Here in Zambia, Feed the Future funding is being cut in favor of other countries. Feed the Future has been a really great program here in Zambia, and has been the funding source for a wide variety of food security-related workshops. That’s especially valuable for us agriculture volunteers, as a lot of the funding for programs in Zambia is via things like PEPFAR which focuses on HIV/AIDS. So Feed the Future has been all about giving love to us agriculture volunteers so we can bring counterparts to learn about improved food techniques (anything from beekeeping to orange-fleshed sweet potatoes).

The upswing of Feed the Future funding getting cut is that staff asked around for ideas of what to spend the remaining money on. I have been getting into Integrated Agriculture recently, so I suggested an Integration Workshop. Integration and Integrated Agriculture is all about combining different farming systems to be more efficient and waste less. The big upswing for farmers is that it makes all sorts of different farming practices more sustainable and more profitable. In fact, my new mantra is that fish farming alone is pretty useless. The fish are cool I guess, but it will be hard to raise them well and so you won’t and it’ll be hard to make money because you’re spending money on inputs like fish feed. There’s a lot of low-hanging fruit out there when it comes to integration, but a lot of people just don’t think of ideas so I thought a workshop that presented all these ideas would be really useful. So I made the suggestion and typed up a proposed schedule and they decided to go ahead and implement it. Neat!


Manure tea demonstration. Poop water smells like poop.

As part of scheduling for the workshop, staff asked me for suggestions for well-integrated farms we could go to. I suggest my host dad’s. He has a copy of an integration manual from 2002, and has been steadily applying ideas from it to his own farm. His fish ponds and gardens are pretty awesome right now, and one of the big advantages of taking people to his ponds is that he has only been at it for a year. A lot of times we take the counterparts to well-developed farms, and I think it is hard for the counterparts to think of where they want to be in 10 years, or they view it as a daunting amount of work. But by showing people what they could accomplish in just one year, I thought it might be inspiring for some folks.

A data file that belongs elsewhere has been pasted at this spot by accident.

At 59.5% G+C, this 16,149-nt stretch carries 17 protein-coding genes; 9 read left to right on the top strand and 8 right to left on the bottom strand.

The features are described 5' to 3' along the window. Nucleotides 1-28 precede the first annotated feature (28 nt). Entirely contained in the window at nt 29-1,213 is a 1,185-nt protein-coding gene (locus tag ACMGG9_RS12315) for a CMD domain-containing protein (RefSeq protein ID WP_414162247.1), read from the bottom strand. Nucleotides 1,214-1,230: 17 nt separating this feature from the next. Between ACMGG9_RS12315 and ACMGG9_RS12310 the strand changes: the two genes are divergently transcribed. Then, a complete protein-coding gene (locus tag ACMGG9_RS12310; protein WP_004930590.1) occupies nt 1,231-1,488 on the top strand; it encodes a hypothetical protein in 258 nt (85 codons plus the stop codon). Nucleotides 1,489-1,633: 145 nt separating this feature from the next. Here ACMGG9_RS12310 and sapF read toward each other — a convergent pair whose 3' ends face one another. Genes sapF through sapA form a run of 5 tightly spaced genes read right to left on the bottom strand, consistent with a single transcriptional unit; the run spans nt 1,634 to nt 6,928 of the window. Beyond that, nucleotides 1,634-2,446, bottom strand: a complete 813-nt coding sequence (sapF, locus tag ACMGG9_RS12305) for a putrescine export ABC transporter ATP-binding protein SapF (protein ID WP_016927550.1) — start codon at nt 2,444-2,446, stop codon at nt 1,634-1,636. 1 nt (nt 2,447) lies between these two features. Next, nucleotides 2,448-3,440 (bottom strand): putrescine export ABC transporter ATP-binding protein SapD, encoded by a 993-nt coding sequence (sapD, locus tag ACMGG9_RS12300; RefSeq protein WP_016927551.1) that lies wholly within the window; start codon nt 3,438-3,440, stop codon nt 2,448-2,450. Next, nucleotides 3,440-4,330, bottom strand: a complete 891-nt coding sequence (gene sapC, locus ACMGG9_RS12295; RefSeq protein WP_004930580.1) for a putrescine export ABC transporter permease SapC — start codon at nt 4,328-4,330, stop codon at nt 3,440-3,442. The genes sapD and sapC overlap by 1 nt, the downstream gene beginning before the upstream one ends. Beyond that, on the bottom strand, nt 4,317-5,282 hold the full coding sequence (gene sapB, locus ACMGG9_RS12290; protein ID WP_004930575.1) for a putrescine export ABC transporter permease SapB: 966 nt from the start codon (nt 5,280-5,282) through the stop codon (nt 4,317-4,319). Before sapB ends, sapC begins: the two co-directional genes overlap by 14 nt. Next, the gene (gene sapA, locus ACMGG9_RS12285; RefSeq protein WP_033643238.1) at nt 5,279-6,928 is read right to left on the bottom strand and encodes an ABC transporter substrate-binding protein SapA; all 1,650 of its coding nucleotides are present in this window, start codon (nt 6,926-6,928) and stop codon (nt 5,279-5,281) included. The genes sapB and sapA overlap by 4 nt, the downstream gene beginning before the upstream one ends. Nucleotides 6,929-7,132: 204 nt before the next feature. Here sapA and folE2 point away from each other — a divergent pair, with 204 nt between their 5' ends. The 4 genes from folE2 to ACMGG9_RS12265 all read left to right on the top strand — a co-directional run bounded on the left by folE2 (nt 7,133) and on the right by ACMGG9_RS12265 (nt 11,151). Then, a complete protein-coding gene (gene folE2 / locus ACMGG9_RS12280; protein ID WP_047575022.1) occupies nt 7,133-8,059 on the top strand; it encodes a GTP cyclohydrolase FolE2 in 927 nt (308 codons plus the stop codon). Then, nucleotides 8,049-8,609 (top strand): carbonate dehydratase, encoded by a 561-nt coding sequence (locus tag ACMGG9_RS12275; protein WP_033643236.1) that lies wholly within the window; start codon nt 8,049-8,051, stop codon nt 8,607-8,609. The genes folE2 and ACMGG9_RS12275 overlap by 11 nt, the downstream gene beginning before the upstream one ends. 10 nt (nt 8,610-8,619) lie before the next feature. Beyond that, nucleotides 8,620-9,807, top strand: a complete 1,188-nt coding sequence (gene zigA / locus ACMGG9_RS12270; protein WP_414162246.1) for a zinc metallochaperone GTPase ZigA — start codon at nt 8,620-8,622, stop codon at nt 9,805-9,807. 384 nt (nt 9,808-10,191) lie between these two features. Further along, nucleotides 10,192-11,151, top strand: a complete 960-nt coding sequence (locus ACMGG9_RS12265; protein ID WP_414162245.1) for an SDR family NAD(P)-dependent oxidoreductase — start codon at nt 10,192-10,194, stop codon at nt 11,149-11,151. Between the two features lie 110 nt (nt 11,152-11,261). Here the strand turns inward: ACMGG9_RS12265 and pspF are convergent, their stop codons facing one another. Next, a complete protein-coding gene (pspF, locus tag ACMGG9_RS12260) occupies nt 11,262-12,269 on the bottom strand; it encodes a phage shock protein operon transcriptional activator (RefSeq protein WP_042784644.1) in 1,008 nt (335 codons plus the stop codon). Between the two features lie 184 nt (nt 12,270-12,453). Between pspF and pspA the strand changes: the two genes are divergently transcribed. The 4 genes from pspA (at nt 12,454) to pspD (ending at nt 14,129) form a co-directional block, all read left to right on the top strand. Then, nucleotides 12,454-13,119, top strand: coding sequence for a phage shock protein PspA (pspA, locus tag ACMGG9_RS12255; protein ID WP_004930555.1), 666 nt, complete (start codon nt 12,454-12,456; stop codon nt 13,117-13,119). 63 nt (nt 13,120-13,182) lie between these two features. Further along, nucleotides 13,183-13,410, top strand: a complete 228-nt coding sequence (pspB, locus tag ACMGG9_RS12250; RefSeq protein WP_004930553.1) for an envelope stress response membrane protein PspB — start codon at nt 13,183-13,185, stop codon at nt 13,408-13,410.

At my site I was in charge of demonstrating some “natural alternatives.” These are generally home-made versions of fertilizers and pesticides that people buy in the shops. Fertilizer is one of the most expensive agricultural inputs, and if we can get people to use animal manure as fertilizer then we’ll save them a lot of money, and probably the environment as well. In the topmost picture I am gesturing underneath the chicken house, with the emphasis being that a raised house makes it easy to collect manure. A lot of people let their animals just go free-range, but that makes it impossible to collect manure. By keeping animals in a night shelter, you can use all that manure in your fields.

Besides just applying manure directly to fields, it is pretty easy to make manure tea. All you do is put some manure in a mealie meal sack that filters water through it easily, then put the sack in a bucket, and add water. You let the “tea” “steep” for about a week, then dilute it some, and you have some pretty effective fertilizer! For free! Besides that, I also showed them how to make some natural pesticides using chilis, and another method for making fertilizer with compost. Meanwhile, down at the ponds, my host dad was showing everyone his whole neat pond and garden setup. I like giving my host dad opportunities to show off because it really keeps him motivated to keep doing more.


Muka was excited for the workshop because we ate lunch there, and he got the scraps.

When we first rolled into my site I was actually a bit disappointed, because I was told we would be rushing a bit so we could go to yet another site, but it worked out pretty awesome. The next site we went to was perhaps the next level from my host dad’s farm. It was a farm owned by a cooperative of 24 people. They had a very large, well-integrated farm with two whole chicken houses (including an incubator), very large gardens, and several fish ponds. The exciting part with them is that they had just managed to purchase some equipment to make it easier to till and plant a large amount of land. That meant more profit for the same amount of labor. And the most inspiring aspect was that it took only three years to get to that level because everyone worked hard.


It was impossible to get the cooperative’s whole setup in one picture, but they had fruit trees, gardens, animals, and ponds.